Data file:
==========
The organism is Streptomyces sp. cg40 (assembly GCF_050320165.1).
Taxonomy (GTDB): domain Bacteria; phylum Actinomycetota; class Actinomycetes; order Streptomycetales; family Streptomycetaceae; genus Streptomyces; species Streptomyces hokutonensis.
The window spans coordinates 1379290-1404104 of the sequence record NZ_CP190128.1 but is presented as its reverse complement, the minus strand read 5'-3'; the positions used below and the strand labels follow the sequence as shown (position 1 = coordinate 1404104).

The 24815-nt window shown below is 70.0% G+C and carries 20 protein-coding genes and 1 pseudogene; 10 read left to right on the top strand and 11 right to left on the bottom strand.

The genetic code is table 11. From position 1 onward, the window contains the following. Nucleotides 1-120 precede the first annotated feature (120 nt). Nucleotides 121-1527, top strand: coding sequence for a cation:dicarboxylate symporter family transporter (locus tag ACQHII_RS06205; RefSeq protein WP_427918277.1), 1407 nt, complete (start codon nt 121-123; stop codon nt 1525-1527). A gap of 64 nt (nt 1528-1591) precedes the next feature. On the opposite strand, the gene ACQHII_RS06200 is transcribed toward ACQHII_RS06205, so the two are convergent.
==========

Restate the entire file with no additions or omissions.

The organism is Streptomyces sp. cg40 (assembly GCF_050320165.1).
Taxonomy (GTDB): domain Bacteria; phylum Actinomycetota; class Actinomycetes; order Streptomycetales; family Streptomycetaceae; genus Streptomyces; species Streptomyces hokutonensis.
The window spans coordinates 1379290-1404104 of the sequence record NZ_CP190128.1 but is presented as its reverse complement, the minus strand read 5'-3'; the positions used below and the strand labels follow the sequence as shown (position 1 = coordinate 1404104).

The 24815-nt window shown below is 70.0% G+C and carries 20 protein-coding genes and 1 pseudogene; 10 read left to right on the top strand and 11 right to left on the bottom strand.

The genetic code is table 11. From position 1 onward, the window contains the following. Nucleotides 1-120 precede the first annotated feature (120 nt). Nucleotides 121-1527, top strand: coding sequence for a cation:dicarboxylate symporter family transporter (locus tag ACQHII_RS06205; RefSeq protein WP_427918277.1), 1407 nt, complete (start codon nt 121-123; stop codon nt 1525-1527). A gap of 64 nt (nt 1528-1591) precedes the next feature. On the opposite strand, the gene ACQHII_RS06200 is transcribed toward ACQHII_RS06205, so the two are convergent.